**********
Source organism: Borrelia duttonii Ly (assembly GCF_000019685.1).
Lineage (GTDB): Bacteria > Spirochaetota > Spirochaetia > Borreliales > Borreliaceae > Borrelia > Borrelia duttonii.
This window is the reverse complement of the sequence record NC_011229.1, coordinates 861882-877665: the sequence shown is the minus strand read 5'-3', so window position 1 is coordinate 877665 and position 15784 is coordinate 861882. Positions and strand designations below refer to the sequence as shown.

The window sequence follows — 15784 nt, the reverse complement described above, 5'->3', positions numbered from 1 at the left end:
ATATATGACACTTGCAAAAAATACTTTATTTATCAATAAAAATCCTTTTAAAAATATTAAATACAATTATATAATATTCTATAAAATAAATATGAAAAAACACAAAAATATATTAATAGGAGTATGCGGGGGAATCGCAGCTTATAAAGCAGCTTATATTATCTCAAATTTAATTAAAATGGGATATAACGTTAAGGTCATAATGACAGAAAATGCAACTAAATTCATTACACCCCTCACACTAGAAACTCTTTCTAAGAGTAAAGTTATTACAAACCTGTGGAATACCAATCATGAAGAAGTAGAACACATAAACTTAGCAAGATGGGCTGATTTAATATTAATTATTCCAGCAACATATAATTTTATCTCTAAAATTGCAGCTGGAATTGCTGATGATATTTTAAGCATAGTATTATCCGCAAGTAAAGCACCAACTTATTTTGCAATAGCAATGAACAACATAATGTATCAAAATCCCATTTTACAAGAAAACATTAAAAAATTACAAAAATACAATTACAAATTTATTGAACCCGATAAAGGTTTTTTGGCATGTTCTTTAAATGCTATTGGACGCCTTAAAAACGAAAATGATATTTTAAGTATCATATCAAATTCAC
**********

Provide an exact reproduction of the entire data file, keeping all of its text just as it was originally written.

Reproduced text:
Source organism: Borrelia duttonii Ly (assembly GCF_000019685.1).
Lineage (GTDB): Bacteria > Spirochaetota > Spirochaetia > Borreliales > Borreliaceae > Borrelia > Borrelia duttonii.
This window is the reverse complement of the sequence record NC_011229.1, coordinates 861882-877665: the sequence shown is the minus strand read 5'-3', so window position 1 is coordinate 877665 and position 15784 is coordinate 861882. Positions and strand designations below refer to the sequence as shown.

The window sequence follows — 15784 nt, the reverse complement described above, 5'->3', positions numbered from 1 at the left end:
ATATATGACACTTGCAAAAAATACTTTATTTATCAATAAAAATCCTTTTAAAAATATTAAATACAATTATATAATATTCTATAAAATAAATATGAAAAAACACAAAAATATATTAATAGGAGTATGCGGGGGAATCGCAGCTTATAAAGCAGCTTATATTATCTCAAATTTAATTAAAATGGGATATAACGTTAAGGTCATAATGACAGAAAATGCAACTAAATTCATTACACCCCTCACACTAGAAACTCTTTCTAAGAGTAAAGTTATTACAAACCTGTGGAATACCAATCATGAAGAAGTAGAACACATAAACTTAGCAAGATGGGCTGATTTAATATTAATTATTCCAGCAACATATAATTTTATCTCTAAAATTGCAGCTGGAATTGCTGATGATATTTTAAGCATAGTATTATCCGCAAGTAAAGCACCAACTTATTTTGCAATAGCAATGAACAACATAATGTATCAAAATCCCATTTTACAAGAAAACATTAAAAAATTACAAAAATACAATTACAAATTTATTGAACCCGATAAAGGTTTTTTGGCATGTTCTTTAAATGCTATTGGACGCCTTAAAAACGAAAATGATATTTTAAGTATCATATCAAATTCAC